Contact with the media is strictly monitored by the HHS press office. Many people interviewed for this article declined to be identified, saying they did not want to get themselves or colleagues into trouble.
"The whole issue of speaking with one voice has become a major problem, because it means that one voice will be a political voice," said a former CDC official. "Technical agencies remain credible if they are free to act on the basis of the best scientific information available, and not on the basis of what is the most politically favorable option."
Other factors have also contributed to the tension between the CDC and HHS, sources said. D.A. Henderson, who joined the department last November as head of HHS's new Office of Public Health Preparedness and is currently Thompson's principal science adviser for public health preparedness, once worked at the CDC but reportedly feuded with the agency on various occasions later in his career.
HHS officials have ordered audits of many CDC programs and are requiring departmental approval for decisions, such as the hiring of top staff members and travel by employees to scientific conferences, that in the past were usually made within the agency.
Workers given the task of responding to departmental audits are taken away from other public health activities, a CDC employee said. "The approach could have been to say, 'Here is Secretary Thompson's view of this,' " the employee said. "Instead they say, 'We're going to do an audit. Make sure you do things the right way. We're not going to tell you what the right way is. Guess what we're thinking.' "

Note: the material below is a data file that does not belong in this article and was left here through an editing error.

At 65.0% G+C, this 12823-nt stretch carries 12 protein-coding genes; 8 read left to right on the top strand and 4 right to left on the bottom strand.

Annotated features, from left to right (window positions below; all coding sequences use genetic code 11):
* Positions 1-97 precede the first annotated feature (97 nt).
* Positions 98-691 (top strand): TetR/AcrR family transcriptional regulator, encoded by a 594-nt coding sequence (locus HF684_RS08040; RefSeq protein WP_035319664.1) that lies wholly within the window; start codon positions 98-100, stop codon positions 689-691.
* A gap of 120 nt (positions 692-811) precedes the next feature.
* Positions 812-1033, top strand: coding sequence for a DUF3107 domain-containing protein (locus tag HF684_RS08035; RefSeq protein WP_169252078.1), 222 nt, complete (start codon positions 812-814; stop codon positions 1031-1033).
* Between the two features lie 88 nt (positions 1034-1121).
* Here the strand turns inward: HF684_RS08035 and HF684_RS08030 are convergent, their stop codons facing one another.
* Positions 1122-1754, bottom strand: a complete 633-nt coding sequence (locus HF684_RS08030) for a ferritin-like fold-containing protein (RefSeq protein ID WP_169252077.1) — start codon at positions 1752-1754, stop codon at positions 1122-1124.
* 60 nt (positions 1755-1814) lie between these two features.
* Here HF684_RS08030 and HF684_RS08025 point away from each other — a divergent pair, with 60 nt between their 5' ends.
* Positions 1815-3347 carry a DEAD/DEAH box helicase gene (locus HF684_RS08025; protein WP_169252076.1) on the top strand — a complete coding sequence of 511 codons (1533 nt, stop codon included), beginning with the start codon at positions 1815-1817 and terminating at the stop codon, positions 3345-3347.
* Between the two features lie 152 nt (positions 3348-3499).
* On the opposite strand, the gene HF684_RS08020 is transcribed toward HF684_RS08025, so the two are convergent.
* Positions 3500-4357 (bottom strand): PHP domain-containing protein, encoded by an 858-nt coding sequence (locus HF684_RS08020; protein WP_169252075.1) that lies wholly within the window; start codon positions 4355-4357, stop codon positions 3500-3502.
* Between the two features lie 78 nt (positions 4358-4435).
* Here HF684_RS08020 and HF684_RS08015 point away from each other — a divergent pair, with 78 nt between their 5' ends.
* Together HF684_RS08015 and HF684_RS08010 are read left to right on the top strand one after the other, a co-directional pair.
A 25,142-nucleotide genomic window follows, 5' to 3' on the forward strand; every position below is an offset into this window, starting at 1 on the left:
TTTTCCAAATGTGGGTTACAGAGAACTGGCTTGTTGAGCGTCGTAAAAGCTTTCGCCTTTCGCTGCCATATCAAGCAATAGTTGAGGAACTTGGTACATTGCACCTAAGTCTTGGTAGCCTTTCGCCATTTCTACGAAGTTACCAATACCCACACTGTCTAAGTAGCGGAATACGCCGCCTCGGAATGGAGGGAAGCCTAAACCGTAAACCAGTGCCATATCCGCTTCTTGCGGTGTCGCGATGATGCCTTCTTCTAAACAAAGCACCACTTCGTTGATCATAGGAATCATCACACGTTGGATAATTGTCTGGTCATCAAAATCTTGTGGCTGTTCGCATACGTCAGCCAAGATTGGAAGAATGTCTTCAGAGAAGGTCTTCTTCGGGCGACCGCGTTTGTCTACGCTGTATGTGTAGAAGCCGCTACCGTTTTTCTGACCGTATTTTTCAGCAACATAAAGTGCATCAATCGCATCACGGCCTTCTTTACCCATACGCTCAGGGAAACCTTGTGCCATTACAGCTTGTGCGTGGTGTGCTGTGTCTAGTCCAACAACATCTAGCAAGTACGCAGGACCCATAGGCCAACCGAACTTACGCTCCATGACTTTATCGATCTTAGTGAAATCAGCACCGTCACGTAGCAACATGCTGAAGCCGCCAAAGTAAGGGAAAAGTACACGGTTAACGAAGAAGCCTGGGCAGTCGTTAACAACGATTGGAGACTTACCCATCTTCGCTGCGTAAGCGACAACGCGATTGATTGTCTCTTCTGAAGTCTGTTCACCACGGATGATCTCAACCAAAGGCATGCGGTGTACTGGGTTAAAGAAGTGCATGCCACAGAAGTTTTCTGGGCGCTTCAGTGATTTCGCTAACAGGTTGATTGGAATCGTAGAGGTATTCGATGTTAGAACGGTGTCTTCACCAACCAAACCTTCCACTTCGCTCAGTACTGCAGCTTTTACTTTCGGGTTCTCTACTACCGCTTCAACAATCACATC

International travel requests, as well as domestic trips by more than five CDC employees to the same destination, now require departmental approval, generally at least six weeks in advance. Kenneth Castro, director of the CDC's division of tuberculosis elimination, said similar rules on overseas travel were enforced at times during the Clinton administration. He said the long lead time sometimes makes it difficult to send CDC experts to international meetings.
"Very often our overseas partners have only thought of a meeting three weeks ahead," he said. While the rules can be waived in emergencies, recently "there have been a couple of decisions that have been down to the wire. Those have been difficult."
Moreover, since the resignation of Jeffrey P. Koplan as CDC director in March, the agency has been run by a four-person interim team, leaving employees uncertain who will be the CDC's next leader. "If they appoint someone as the next head who is clearly a political hack, people will leave in droves," a former federal health official predicted.
In interviews, two of the CDC's interim managers disputed the claim that tense relations with HHS headquarters have damaged morale or affected productivity.
"I think the relationship ... is actually in one of the most collaborative and professionally positive modes that I've seen in many years," said Michael Osterholm, a special adviser to the HHS Office of Public Health Preparedness whom Thompson appointed to the CDC management team.
Fleming, the CDC's acting director, said that rather than stifling scientific discussion, the department's emphasis on "one voice" has promoted greater interchange between the CDC and other federal health agencies. "Once policy decisions are made, it's all of our jobs to support them," he said.